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Scrutiny of corporate behaviour is not waning

Scrutiny of investment manager behaviour continues

Investment managers face new rules to improve their culture, governance and behaviours, and more to come.


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Holding investment managers accountable for stewardship and tightening governance

Stewardship, corporate governance and fund governance are still in regulators’ cross-sights. While there is little standardisation of how corporate governance is defined and implemented, common emerging themes include a focus on named individuals and clarity of roles, and on risk and compliance functions. Fund governance receives special attention.

For example:

  • Japanese investment managers must strengthen governance and management of conflicts of interests arising from their relationships with affiliate companies. The Stewardship Code has been amended to encourage institutional investors to engage constructively with investee companies, in the best interest of ultimate beneficiaries. 
  • The UK regulator has drawn on behavioural economics to argue that firms’ compliance can be incentivised and reinforced by imposing more “salient and vivid” punishments for wrongdoing, introducing a stronger sense of individual morality in decision-making, and requiring stronger leadership based on effective challenge of poor behaviours and properly aligned remuneration. 
  • In Brazil, wide-ranging corporate governance changes have been enacted and investment management, fiduciary administration, compliance, risk management and shares distribution all require the designation of specific directors. There are, additionally, rules for responsibility of outsourcing of custody services, pricing handbooks, and the segregation of management and administration areas. 
  • The Central Bank of Ireland has set out three tenets of fund management company effectiveness – governance, compliance and supervisibility – and has introduced a number of rule changes and guidance to support these tenets.
KPMG regulatory readiness approach infographic

A range of other regulatory requirements are under close consideration

Prudential requirements, outsourcing, best execution and trade allocation, and payments for investment research are occupying different regulators around the globe, and some are focusing on specific types of entities, including wealth managers and distributors.

Requirements on firms to obtain best execution for client orders is under scrutiny at global and European level. IOSCO has examined the regulatory conduct requirements for firms to manage conflicts of interests associated with routing orders and obtaining best execution. ESMA had said that implementation of best execution provisions and the level of convergence of national supervisory practices were relatively low, but now says there have been improvements. The implementation of MiFID II will provide regulators a further opportunity to converge approaches.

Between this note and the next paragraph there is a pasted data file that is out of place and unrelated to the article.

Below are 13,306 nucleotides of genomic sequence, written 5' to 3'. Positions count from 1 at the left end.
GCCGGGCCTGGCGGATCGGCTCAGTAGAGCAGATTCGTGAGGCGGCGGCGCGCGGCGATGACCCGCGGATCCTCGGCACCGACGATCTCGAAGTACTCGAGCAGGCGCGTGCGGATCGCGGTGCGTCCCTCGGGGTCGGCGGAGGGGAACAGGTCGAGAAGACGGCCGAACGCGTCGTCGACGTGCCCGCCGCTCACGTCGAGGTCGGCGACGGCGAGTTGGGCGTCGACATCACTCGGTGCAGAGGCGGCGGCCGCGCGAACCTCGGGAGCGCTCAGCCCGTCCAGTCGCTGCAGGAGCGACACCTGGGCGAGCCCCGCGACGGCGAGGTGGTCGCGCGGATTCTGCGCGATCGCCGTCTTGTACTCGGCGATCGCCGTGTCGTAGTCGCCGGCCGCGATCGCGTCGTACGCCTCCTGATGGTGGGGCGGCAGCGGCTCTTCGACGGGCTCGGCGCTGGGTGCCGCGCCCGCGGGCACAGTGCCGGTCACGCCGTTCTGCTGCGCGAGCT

Also within Europe, the new MiFID II rules on payment for investment research are causing both investment banks and investment managers concern about their ability to implement new operating models by end-2017. Managers must identify the cost of investment research separately from order execution costs, which will require detailed information from investment banks.

Meanwhile, in the US, the governance of the wealth management industry is under intense scrutiny by the SEC, FINRA and the Department of Labor. Wealth management firms must now carefully review their compliance departments, including governance, policies and procedures.

And elsewhere, domestic sales practices are in focus. In Mexico, for example, independent investment advisers were not previously regulated, but now need to be registered and comply with all sales regulation.

New rules demand resources, and more to come

The investment management industry is feeling the pressure to keep up with these regulatory changes. For example, in Europe, the implementation of MiFID II by January 2018 is absorbing significant senior management time, and people and systems resources of both firms and regulators.

Ultimately, while regulators are focusing on compliance with existing rules, investment management firms must have an eye to the growing pipeline of other legislative changes too. The many pieces of post-financial crisis legislation include review clauses, a number of which are timed to take place during the next three years.

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